Putting technologies like these in the hands of everyday people is becoming more important. As the climate changes faster and faster, the frequency and intensity of environmental hazards is growing. From toxins in drinking water to resource collapses, it’s getting harder for public agencies to stay on top of these hazards. This also comes at a time when many of the same agencies are deliberately relaxing their oversight and regulations, leaving us all vulnerable. Enabling everyday people to fill a bottle with seawater and read the eDNA around us will better equip us to foresee and cope with some of the hazards coming our way.  

Nicholas R. Record, PhD is a senior research scientist at Bigelow Laboratory for Ocean Sciences. Disclosure: He shares a distant ancestor with all modern-day DNA-carrying organisms.


Maine lands major grant for DNA research

Maine is on the cutting edge of using DNA to gain a better understanding of coastal ecosystems. Last summer, the University of Maine and the Bigelow Laboratory for Ocean Sciences announced that they had been awarded a $20 million grant from the National Science Foundation EPSCoR program for a five-year initiative that aims to use new eDNA technology to revolutionize environmental monitoring, ecological understanding, and sustainability of coastal ecosystems. The two lead organizations will work on the project with other collaborators in education, government agencies, citizen’s groups, and local industry statewide.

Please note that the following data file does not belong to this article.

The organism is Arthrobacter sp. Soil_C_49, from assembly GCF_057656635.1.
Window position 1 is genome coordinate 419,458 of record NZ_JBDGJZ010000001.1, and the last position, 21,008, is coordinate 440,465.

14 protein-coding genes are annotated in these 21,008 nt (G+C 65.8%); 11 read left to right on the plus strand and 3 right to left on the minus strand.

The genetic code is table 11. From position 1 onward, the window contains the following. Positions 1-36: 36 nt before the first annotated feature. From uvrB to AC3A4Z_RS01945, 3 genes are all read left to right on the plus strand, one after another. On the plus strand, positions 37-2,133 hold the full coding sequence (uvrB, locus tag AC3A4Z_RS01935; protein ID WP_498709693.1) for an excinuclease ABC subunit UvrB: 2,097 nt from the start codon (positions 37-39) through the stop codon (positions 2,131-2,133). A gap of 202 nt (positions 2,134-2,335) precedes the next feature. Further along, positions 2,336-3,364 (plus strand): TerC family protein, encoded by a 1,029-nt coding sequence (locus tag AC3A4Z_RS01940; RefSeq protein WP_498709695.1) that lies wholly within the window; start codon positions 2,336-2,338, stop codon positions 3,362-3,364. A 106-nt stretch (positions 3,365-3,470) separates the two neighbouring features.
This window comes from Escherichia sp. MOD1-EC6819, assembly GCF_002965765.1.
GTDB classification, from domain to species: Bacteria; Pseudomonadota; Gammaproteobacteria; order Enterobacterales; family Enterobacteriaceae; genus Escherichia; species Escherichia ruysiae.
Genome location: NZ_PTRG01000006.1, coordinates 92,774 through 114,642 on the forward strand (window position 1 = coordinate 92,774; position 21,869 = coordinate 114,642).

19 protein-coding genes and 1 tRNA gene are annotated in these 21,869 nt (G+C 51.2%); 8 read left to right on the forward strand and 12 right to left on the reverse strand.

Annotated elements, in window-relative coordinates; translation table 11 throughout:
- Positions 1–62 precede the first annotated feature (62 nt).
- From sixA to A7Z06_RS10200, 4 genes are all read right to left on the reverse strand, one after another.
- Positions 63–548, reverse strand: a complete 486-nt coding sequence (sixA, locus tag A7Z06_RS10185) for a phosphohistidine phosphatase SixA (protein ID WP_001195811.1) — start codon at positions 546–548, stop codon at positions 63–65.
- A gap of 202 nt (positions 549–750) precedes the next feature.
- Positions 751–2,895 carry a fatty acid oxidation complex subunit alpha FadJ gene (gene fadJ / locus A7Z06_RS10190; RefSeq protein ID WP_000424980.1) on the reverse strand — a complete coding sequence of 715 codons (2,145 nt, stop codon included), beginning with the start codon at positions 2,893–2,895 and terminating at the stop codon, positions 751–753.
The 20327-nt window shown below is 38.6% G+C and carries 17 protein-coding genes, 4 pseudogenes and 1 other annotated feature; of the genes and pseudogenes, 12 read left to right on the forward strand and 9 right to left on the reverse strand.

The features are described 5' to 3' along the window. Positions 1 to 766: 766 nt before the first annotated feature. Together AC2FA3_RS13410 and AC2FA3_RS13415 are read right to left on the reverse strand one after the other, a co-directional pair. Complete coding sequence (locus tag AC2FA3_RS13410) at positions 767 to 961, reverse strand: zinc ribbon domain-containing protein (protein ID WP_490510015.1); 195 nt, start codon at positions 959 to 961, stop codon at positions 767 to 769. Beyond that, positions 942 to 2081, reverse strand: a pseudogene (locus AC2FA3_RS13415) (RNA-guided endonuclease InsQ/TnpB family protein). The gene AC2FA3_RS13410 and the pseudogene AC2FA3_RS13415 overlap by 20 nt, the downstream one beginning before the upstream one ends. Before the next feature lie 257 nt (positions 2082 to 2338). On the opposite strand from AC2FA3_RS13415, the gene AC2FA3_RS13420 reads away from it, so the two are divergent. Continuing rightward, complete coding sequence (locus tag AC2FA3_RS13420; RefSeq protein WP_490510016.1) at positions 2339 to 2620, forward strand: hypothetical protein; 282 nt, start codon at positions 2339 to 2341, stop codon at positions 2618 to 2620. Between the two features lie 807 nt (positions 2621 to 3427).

The new program will focus on two pressing issues for the coast of Maine: sustainable fisheries and harmful species. Sustainable fisheries research includes studying the outcomes of large-scale restoration efforts and unraveling the complex early life cycles of economically important species like lobster and scallops. Work on harmful species includes developing early warning systems for toxic algal blooms, and forecasting the spread and impacts of invasive species.

The program also will advance the next generation of environmental science by combining the genetic data across these projects, and other sampling efforts, to generate massive genetic databases that researchers, policymakers, and industry members can access to address coastwide challenges for decades to come.

Citizen scientists, from seafood growers to schoolchildren, will have opportunities to contribute in multiple ways, such as collecting water samples, monitoring local water sources with handheld eDNA detectors, and providing vital input for future initiatives.

How cool is that!?

—The Editors